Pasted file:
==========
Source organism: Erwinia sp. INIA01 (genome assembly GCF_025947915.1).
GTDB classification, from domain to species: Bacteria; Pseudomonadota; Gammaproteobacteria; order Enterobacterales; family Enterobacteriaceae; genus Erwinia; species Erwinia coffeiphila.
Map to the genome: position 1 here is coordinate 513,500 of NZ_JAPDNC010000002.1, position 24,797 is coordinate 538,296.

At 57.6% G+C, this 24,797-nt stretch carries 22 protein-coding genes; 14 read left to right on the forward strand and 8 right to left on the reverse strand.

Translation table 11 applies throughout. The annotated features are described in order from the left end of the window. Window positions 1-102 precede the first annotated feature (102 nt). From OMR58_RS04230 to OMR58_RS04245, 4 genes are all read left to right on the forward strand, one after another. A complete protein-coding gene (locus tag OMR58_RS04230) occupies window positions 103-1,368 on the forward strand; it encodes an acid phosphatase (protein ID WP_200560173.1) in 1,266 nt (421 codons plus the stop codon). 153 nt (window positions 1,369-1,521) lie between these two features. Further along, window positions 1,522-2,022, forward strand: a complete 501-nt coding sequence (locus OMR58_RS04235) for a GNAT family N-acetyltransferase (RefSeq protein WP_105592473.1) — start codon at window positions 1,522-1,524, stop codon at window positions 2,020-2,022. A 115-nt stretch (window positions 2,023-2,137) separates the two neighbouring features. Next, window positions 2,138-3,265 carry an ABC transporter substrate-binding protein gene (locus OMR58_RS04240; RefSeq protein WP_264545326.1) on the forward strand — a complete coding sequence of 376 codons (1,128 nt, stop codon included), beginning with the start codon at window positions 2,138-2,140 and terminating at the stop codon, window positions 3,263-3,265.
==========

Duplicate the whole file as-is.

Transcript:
Source organism: Erwinia sp. INIA01 (genome assembly GCF_025947915.1).
GTDB classification, from domain to species: Bacteria; Pseudomonadota; Gammaproteobacteria; order Enterobacterales; family Enterobacteriaceae; genus Erwinia; species Erwinia coffeiphila.
Map to the genome: position 1 here is coordinate 513,500 of NZ_JAPDNC010000002.1, position 24,797 is coordinate 538,296.

At 57.6% G+C, this 24,797-nt stretch carries 22 protein-coding genes; 14 read left to right on the forward strand and 8 right to left on the reverse strand.

Translation table 11 applies throughout. The annotated features are described in order from the left end of the window. Window positions 1-102 precede the first annotated feature (102 nt). From OMR58_RS04230 to OMR58_RS04245, 4 genes are all read left to right on the forward strand, one after another. A complete protein-coding gene (locus tag OMR58_RS04230) occupies window positions 103-1,368 on the forward strand; it encodes an acid phosphatase (protein ID WP_200560173.1) in 1,266 nt (421 codons plus the stop codon). 153 nt (window positions 1,369-1,521) lie between these two features. Further along, window positions 1,522-2,022, forward strand: a complete 501-nt coding sequence (locus OMR58_RS04235) for a GNAT family N-acetyltransferase (RefSeq protein WP_105592473.1) — start codon at window positions 1,522-1,524, stop codon at window positions 2,020-2,022. A 115-nt stretch (window positions 2,023-2,137) separates the two neighbouring features. Next, window positions 2,138-3,265 carry an ABC transporter substrate-binding protein gene (locus OMR58_RS04240; RefSeq protein WP_264545326.1) on the forward strand — a complete coding sequence of 376 codons (1,128 nt, stop codon included), beginning with the start codon at window positions 2,138-2,140 and terminating at the stop codon, window positions 3,263-3,265.